3Ps is located along the province's south coast and takes in both Fortune and Placentia bays.

A schedule of meetings for 3K and 4R3Pn has been released and DFO says additional meeting are being planned for 2J.

‘Waste of money’

According to a post on the Federation of Independent Sea Harvesters of Newfoundland and Labrador’s Facebook page, the group obtained the draft reports completed by DFO area directors Ron Burton and John Lubar through the federal Access to Information Act some time ago.

“The reports by Burton and Lubar were much more colourful and detailed than DFO's final, sanitized report,” the post stated.

Fitzpatrick said he scanned the document and didn’t see anything “earth shattering” in its 39 pages.

“If they’re not coming here with open minds, and if all they’re going to do is listen to the same stuff they listened to last year and in a year’s time they’re going to spit out the same report … I calls it a colossal waste of money,” he said.

Fitzpatrick also said, while he understands they were trying to set up meetings in different places this time, holding the session in Marystown again on the Burin Peninsula, because it’s a central location, instead of Fortune, would have been better.

“People from Petite Forte and Baine Harbour, they’re not going driving to Fortune for a meeting just to listen to DFO. If it had to have been in Marystown, you could have got a few people from everywhere,” he said.

The Southern Gazette reached out to DFO to discuss the “What We Heard” document and the inshore outreach meetings but an interview could not be arranged before deadline.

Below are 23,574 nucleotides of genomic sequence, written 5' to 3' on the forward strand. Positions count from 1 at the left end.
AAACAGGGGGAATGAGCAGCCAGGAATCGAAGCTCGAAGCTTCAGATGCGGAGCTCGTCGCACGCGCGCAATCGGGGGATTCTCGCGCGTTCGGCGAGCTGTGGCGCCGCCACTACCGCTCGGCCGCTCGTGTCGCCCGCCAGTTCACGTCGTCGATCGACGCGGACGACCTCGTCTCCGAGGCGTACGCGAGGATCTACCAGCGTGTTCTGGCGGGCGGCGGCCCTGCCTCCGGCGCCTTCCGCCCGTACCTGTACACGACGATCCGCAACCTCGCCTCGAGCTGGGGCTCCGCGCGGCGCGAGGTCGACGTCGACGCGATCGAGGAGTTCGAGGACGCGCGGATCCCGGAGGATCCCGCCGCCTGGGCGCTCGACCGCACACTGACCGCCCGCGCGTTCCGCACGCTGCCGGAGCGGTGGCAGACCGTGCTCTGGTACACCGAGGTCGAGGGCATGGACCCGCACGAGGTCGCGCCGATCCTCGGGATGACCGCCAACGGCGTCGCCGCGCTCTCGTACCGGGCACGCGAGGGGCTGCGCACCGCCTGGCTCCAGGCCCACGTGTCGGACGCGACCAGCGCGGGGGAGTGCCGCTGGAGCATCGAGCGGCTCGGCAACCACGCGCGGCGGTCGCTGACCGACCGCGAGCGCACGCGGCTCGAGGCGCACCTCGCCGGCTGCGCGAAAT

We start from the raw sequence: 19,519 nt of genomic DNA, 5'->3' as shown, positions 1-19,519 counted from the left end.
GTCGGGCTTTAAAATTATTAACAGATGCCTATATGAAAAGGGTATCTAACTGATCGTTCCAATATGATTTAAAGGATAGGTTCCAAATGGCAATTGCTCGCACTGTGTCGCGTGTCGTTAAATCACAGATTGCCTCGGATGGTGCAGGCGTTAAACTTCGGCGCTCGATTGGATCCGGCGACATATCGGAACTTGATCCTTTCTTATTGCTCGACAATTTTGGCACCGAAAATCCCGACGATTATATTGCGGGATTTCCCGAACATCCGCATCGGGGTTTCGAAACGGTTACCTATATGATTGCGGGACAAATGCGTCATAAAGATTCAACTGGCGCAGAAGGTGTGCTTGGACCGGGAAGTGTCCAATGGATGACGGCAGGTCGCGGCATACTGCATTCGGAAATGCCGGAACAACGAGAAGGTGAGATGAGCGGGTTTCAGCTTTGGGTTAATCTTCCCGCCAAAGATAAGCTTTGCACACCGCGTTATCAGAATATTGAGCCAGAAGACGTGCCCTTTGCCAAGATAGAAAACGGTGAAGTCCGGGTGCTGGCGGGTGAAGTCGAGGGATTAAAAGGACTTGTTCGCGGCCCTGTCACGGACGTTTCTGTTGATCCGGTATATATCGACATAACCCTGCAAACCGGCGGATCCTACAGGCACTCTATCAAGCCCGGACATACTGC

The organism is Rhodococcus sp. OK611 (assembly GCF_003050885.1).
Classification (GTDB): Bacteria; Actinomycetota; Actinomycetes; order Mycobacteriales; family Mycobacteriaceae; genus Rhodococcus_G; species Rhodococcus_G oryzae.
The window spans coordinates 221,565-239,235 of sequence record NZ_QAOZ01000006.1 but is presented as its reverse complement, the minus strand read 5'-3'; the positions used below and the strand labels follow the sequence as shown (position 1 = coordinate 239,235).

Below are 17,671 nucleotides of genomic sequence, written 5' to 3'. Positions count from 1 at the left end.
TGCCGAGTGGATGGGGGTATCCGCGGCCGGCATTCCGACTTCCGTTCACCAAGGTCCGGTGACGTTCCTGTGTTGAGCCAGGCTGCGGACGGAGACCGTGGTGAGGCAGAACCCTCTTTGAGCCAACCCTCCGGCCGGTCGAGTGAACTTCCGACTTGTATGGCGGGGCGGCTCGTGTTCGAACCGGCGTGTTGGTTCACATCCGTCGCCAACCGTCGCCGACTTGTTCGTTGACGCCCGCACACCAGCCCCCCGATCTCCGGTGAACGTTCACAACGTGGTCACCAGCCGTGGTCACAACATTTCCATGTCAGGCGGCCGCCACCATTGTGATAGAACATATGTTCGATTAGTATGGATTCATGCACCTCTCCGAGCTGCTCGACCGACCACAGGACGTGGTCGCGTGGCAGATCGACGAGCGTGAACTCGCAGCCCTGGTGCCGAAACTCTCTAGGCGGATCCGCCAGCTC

The full “What We Heard” document can be viewed online at

Concerns in 3Ps

The “What we Heard” document highlights numerous concerns raised by fishers in 3Ps during the Department of Fisheries and Oceans (DFO) outreach meetings in 2017-18. Here are three of them along with DFO’s responses:

- Harvesters were unhappy that the 3Ps cod fishery was opened to the mobile gear fleet in November 2017 and requested those vessels be excluded until the total allowable catch (TAC) is above 10,000 tonnes. Some harvesters said the cod fishery in 3Ps should be closed altogether by mid or late January.

According to DFO, however, the mobile gear fleet has been traditionally allocated cod quota in 3Ps and is an active participant in the fishery. As well, DFO indicated the opening of the fishery the mobile gear fleet in 2017 was not new access and acknowledged there is no minimum quota threshold that removes the mobile gear fleet from the 3Ps cod fishery.

- Inshore harvesters raised concerns about companies from Nova Scotia catching Atlantic halibut in 3Ps.

In its response, DFO indicated enterprises based in the neighbouring province have a history of fishing access and activity in 3Ps. The enterprises are licenced to fish in the area, but must follow all the conditions of those licences.

- Harvesters were critical of the way DFO handles access and allocation of the various scallop beds in 3Ps and that vessels from Nova Scotia are allowed to harvest the species in the area.

DFO pointed out the allocations for the sea scallop beds in 3Ps were put in place in 2006 based on recommendations in the Hooley report. Newfoundland and Labrador’s inshore fleet receives 100 per cent of the North Bed quota. The offshore scallop fleet – which DFO said has a history of fishing in 3Ps – is allocated 100 per cent of the Middle and South beds.